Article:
Body mass index (BMI; kg/m2) and waist circumference were used for the assessment of overweight/obesity and abdominal obesity, respectively. In view of the lower obesity-associated metabolism in Chinese people compared to European/North American populations, the Chinese BMI and WC cut-off points proposed by the Working Group on Obesity in China (WGOC) were used to define overweight/obesity and abdominal obesity [10-12]. In this study, overweight and obesity were defined as follows: 24.0 kg/m2 ≤ BMI ≤ 27.9 kg/m2 (overweight), and BMI ≥ 28.0 kg/m2 (obesity) . Abdominal obesity was gender-specific and defined as: WC ≥ 80 cm for women, and WC ≥ 85 cm for men . In order to extend comparisons, different BMI (≥23, ≥24, ≥25, ≥28, ≥30 cm) and WC (≥80, ≥85, ≥88, ≥90, ≥94, ≥102 cm) cut-offs for defining overweight/obesity and abdominal obesity were also adopted.
SES of respondents in surveyed areas was measured by combining the participants mean annual net income per capita and education level, which was then categorized as tertiles indicating the poor, middle and wealthiest income households. The low-SES group was used as a reference and two dummy variables were used to code middle and high SES. Similarly, the age of participants was also classified into tertiles (≤44 years, 45 ~ 54 years and ≥55 years ). According to previous studies [15,16], variables related to the participants’ lifestyles were categorized into two levels, e.g. farming frequency (<3 times/week and ≥3 times/week), hours of TV viewing (<2 h/day and ≥2 h/day), smoking frequency (no smoking and ≥1 cigarette/day), drinking alcohol frequency (no and ≥1/week) as well as amount of vegetable and fruit consumption (<500 g/week and ≥500 g/week).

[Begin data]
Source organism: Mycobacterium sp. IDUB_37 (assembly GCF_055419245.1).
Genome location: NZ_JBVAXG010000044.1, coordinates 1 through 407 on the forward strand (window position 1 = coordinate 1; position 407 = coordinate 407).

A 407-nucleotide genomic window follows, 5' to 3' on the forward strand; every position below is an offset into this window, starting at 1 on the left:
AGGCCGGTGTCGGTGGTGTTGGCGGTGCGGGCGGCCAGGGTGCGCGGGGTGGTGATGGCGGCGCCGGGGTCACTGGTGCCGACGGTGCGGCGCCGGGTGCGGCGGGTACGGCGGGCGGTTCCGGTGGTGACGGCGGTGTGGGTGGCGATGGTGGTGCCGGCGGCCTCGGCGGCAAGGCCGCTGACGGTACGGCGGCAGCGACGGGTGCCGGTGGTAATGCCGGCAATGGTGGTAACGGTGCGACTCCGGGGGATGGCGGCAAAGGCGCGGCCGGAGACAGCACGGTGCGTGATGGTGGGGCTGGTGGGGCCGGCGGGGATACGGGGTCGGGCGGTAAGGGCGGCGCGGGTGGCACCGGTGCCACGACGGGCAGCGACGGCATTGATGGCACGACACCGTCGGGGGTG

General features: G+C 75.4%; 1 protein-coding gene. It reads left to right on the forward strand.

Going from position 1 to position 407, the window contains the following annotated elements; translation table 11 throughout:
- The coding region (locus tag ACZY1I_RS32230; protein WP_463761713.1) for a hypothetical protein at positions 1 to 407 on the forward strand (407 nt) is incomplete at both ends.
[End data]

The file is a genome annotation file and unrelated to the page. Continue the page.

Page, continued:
Data was expressed as numbers or percentages and presented as mean with standard error of the mean. Inter-subgroup differences were examined by Chi-square test and two-tailed t-test. The standardized age prevalence of overweight/obesity and abdominal obesity was calculated by a direct method using 2010 China population census data as the standard population. For assessing the effects of annual net income per capita and education level on overweight/obesity and abdominal obesity for participants by gender and age, an adjusted odds ratio (AOR) was obtained by a multivariate logistic regression analysis after controlling for socio-demographic characteristics and risk factors. The SPSS 13.0 (SPSS Inc., Chicago, Illinois, USA) was used for all statistical analysis and significance was achieved from statistical tests when P < 0.05.
Participant’s baseline characteristics